These days, it seems customary to begin any political commentary with the laundry list of indicators of global decline: exploding wealth inequality, looming environmental collapse, and the resurgence of overt racial terror in far-right governments. We are familiar enough with the mechanics of capitalism’s iron fist to know that we live in a world of precarity, so much so that sometimes we welcome capitalism’s soft hand in mitigating crises of its own making.
The soft hand of capital is the various ways that capitalism and the state co-opt popular struggles to offer a more sustainable set of relations of exploitation and ruling, at times aware of, and attending to, capital’s worst excesses of poverty and destruction. Marx famously declared that capital had contradictions it could never overcome, and would eventually dig its own grave. A segment of environmental radicals argue that capitalism, with its nature-destroying tendencies, is doomed to undermine its own survival.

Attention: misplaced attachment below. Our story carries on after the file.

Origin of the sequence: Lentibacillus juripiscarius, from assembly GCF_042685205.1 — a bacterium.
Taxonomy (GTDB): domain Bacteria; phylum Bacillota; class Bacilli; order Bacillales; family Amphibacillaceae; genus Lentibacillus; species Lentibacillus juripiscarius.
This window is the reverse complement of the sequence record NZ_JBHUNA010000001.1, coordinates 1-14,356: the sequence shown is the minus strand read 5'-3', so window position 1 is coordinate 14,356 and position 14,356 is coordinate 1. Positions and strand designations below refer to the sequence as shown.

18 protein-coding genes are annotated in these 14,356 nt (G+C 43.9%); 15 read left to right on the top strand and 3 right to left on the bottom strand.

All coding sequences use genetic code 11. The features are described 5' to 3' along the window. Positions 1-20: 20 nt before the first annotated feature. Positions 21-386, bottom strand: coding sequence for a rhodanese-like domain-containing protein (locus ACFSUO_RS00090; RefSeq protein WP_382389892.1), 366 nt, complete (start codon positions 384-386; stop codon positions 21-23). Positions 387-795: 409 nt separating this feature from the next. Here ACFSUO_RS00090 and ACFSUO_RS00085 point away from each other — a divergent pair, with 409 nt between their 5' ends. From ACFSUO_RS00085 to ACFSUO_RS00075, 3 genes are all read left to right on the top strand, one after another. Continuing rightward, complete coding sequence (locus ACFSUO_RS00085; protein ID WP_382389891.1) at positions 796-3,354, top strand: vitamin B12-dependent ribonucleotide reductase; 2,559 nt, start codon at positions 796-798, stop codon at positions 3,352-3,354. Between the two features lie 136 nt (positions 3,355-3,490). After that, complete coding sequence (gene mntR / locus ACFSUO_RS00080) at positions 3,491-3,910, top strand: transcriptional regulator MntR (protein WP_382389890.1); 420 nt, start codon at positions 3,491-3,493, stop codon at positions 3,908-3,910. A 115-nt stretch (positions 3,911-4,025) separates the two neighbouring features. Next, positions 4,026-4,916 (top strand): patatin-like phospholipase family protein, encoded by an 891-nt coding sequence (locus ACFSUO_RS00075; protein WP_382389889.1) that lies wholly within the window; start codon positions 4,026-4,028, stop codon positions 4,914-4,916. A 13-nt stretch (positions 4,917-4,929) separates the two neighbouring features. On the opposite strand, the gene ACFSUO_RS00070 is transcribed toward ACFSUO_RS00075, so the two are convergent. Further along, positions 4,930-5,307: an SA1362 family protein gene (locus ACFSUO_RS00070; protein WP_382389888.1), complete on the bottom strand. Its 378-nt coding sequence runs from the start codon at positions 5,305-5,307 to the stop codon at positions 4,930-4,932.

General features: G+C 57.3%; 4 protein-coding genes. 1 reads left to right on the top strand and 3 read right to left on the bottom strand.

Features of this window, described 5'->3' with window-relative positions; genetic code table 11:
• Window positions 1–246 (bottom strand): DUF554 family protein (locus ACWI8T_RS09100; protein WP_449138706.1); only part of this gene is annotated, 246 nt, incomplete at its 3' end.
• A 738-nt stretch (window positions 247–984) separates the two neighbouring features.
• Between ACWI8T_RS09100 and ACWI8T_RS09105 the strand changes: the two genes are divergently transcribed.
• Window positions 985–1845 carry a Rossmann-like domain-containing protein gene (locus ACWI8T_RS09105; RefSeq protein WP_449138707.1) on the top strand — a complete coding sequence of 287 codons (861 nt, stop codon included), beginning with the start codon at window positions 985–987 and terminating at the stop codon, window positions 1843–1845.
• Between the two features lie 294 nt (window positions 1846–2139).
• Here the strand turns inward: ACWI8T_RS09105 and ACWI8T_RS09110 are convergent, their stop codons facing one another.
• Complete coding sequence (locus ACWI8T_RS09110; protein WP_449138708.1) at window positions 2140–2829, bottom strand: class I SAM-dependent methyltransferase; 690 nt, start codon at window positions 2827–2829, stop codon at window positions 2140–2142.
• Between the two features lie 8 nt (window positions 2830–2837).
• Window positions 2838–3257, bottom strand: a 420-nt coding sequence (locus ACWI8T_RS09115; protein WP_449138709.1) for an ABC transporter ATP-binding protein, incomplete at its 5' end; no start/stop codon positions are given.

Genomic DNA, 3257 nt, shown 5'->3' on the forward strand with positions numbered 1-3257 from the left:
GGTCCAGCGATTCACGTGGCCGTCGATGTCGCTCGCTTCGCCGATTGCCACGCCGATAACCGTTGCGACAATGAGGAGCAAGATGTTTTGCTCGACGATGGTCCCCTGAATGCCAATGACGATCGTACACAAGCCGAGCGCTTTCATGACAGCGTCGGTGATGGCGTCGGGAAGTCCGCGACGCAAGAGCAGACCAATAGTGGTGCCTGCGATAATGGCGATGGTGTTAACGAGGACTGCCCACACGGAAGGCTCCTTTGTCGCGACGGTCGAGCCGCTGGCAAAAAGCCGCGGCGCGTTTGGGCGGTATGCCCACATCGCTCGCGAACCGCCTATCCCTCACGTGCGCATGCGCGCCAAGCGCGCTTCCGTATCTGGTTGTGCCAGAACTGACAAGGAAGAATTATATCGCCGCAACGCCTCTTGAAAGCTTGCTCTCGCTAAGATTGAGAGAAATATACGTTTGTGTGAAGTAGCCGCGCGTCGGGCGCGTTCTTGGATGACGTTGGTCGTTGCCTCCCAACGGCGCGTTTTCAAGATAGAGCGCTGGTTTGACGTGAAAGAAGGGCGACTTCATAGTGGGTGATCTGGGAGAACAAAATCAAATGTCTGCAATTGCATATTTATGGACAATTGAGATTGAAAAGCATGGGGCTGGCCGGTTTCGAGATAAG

But if we assume that it might be possible for capital to save itself, from itself, it becomes a central necessity to advance a criticism of those emerging tendencies toward green, sustainable, welfare capitalism.
Capitalism, with the aid of a mediating state, has endured crisis after crisis using each to consolidate more power. Capitalism has historically been quite efficient at commodifying rebellion and selling our resistance back to us in the form of softer forms of domination through the state.
While it is necessary to be attentive to capital’s iron fist — particularly as it threatens our ecological basis for survival — radicals might also take care to consider the soft hand of exploitation, especially when we catastrophize capitalism and lay in wait for its predetermined demise.
Though the political will for capitalism to reform its way out of climate change, political-economic crises and basic crises of legitimacy is anyone’s guess, we look at three spheres of capitalist recuperation to…